The screenshot doesn’t show which account (that has been created before) is used for which service. What is the “SQL domain account”? Following the guide, would this be correct?
SQL Server Agent = SCCM-SQLService
SQL Server Database Engine = SCCM-SQLService
SQL Server Reporting Services = SCCM-SQLReporting
SQL Server Browser = Can’t be changed anyway
Be great if you could update this for SQL 2016 and give a full breakdown on the drives that should be configured for best practices with SQL.
Thanks for the guide. One thing, the drives here for the SQL install Data Directories don’t match the drivers you stated in part 1:
C:\ Windows 100GB
D:\ SCCM 200GB
E:\ SQL Database (64K) 40GB
F:\ SQL TempDB (64K) 40GB
G:\ SQL Transaction Logs (64K) / SQL TempDB Logs 40GB
What is the point of the second MDF? ie E:\SCCMDB\CM_XXX_2.mdf
In SQL 2016 if you use your instructions on : “On the Right Pane, right-click TCP/IP and select Properties
In the Protocol tab
Listen All : NO ”
This does not work if you set to NO.. It keeps bringing an error message of “Setup is unable to connect to SQL Server with the connection information provided” You also don’t mention that we need to enable “Named Pipes” in the protocol. Anyway, thanks for the write up.
Exactly! Thank you Gerry.
I’m having trouble applying the correct MAXSIZE values in DB creation:
Msg 5103, Level 16, State 1, Line 1
MAXSIZE cannot be less than SIZE for file ‘[name]_log’.
Msg 1802, Level 16, State 1, Line 1
CREATE DATABASE failed. Some file names listed could not be created. Check related errors.
Msg 911, Level 16, State 1, Line 4
Database ‘CM_[name]’ does not exist. Make sure that the name is entered correctly.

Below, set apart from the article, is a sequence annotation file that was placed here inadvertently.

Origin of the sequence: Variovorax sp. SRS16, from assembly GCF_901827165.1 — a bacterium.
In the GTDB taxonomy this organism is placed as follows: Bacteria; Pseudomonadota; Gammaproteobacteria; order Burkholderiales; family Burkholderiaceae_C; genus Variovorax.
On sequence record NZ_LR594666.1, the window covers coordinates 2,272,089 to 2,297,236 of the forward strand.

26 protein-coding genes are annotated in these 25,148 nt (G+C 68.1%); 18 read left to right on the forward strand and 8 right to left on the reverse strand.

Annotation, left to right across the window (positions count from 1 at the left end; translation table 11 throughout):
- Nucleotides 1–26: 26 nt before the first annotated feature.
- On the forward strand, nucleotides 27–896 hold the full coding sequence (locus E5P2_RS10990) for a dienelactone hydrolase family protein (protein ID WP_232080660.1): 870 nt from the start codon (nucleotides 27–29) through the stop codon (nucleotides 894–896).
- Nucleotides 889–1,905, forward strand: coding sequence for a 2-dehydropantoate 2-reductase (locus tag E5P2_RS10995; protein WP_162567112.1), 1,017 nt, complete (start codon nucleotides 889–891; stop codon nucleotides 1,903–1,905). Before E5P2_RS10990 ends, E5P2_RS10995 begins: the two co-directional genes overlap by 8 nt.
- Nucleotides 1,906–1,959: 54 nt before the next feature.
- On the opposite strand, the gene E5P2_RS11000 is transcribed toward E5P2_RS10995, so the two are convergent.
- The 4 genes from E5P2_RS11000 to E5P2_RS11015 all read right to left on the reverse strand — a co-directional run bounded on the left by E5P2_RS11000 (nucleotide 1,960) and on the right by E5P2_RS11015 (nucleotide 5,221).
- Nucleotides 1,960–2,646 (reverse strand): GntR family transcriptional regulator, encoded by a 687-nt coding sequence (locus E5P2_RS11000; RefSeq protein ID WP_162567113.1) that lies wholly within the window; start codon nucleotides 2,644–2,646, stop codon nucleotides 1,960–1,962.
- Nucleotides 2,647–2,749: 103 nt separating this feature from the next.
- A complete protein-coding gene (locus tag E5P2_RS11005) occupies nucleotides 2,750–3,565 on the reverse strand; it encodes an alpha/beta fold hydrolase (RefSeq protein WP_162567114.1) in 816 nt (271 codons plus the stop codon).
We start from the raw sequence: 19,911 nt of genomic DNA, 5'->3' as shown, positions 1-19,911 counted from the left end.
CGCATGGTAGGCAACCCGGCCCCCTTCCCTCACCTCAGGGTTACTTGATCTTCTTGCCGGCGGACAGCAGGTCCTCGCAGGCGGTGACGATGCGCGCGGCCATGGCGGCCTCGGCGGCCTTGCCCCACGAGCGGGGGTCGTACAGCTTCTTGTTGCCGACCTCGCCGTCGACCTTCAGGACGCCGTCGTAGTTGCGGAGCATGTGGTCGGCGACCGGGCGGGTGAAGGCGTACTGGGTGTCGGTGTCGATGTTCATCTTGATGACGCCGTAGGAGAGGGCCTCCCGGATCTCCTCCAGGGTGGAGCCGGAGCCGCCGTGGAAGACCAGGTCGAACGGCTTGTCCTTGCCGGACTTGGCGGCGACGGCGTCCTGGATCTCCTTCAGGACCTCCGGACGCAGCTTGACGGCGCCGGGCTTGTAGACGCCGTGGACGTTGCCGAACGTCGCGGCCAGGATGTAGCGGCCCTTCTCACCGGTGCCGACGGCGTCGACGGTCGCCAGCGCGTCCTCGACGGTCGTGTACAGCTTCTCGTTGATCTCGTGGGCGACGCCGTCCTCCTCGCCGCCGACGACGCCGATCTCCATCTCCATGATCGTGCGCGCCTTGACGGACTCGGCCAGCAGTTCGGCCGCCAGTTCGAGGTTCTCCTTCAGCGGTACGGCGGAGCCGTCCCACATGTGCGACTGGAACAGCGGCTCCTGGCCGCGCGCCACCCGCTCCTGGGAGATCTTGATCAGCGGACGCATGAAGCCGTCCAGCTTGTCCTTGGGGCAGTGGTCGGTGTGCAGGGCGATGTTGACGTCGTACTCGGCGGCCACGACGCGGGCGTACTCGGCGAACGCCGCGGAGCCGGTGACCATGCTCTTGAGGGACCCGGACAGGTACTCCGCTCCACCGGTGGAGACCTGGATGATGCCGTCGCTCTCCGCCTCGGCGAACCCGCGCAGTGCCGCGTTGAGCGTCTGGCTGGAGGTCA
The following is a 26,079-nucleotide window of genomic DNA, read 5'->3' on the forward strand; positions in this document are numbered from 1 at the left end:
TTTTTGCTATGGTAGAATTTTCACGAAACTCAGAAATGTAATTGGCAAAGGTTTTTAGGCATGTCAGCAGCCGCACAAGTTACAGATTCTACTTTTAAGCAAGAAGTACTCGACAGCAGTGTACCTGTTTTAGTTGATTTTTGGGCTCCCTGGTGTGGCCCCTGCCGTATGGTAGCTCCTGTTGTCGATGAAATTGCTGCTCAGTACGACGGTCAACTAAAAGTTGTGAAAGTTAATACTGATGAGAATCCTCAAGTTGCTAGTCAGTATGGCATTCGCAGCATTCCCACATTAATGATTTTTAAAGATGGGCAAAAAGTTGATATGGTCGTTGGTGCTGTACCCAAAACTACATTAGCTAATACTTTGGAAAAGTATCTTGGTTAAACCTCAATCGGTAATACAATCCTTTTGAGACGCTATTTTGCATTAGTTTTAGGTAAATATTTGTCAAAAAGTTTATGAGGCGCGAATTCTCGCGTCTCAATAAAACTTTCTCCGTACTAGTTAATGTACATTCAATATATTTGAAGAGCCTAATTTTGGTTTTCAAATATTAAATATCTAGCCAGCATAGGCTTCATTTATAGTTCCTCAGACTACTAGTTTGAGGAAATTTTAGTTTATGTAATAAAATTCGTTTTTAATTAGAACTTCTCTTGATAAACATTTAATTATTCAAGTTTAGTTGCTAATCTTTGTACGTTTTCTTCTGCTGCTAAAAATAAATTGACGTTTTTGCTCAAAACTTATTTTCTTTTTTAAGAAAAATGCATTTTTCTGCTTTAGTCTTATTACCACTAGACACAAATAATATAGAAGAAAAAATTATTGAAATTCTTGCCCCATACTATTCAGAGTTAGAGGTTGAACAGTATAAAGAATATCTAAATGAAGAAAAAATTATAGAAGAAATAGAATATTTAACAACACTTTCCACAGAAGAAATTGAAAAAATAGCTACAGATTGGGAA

# of clients is 5000, # processors/Cores is 4/4, memory is 16383. I manually created subfolders in the database and log drives (\SCCMDB and \SCCMLogs). Can you give me any advice on what to use for the MAXSIZE values?
Great stuff, I’v been looking for this kind of details step by step for a while – I purchased the pdf for permanent record. One thing i am having an issue with is that when running the second tempdb query in sql – it errors not like the first character ‘<'. not being a guru on any of this is there something I need to change in the script? cheers
Benoit – can you please clarify the disk drives?
In article 1 you set D for SCCM, E for SQL database, F tempdb and G for logs – fine
When installing SQL you say D:\SQL for the Data Root directory – that is the SCCM drive – is that correct ?Presumably you want ONLY the SCCM/SQL database on the E drive
Did you ever get an answer on this one? I’m wondering the same thing….
He had to have meant E:\ drive since E:\ is listed nowhere on the installation document.
Whatever, cant harm. going to do it anyway on E:\
Gosh this is a great article. Thank you so much. I was using CBT Nuggets course on SCCM and wondered why my report builder and SQL wasn’t set up properly; this is really thorough and still applies to SQL 2014 and SCCM 2012R2SP2.
I am trying to set up a new SCCM 1511 server – from scratch. I’ve followed your guide (excellent!), but I installed SQL 2014 and now I’m stuck at the script to do the tempDB sizing. I keep getting a syntax error:
Msg 102, Level 15, State 1, Line 1
Incorrect syntax near ‘<'.
Msg 102, Level 15, State 1, Line 3
Incorrect syntax near '<'.
Msg 102, Level 15, State 1, Line 5
Incorrect syntax near '<'.
I copied the script exactly and changed the paths to be correct for my database. But this script will not run. Does something need to be different for this to work in SQL 2014?
Never mind, I figured it out – had to take all of the “junk” (<span class=, etc) out of the lines.
I followed your guide step by step, I keep getting SQL port errors no matter what I do… I have thoroughly followed your instructions on setting up SQL however I get an SQL Network Errors as if I haven’t opened the SQL ports. I have tried everything and I am getting pretty frustrated with uninstalling SQL and reinstalling. Please any help would be much appreciated.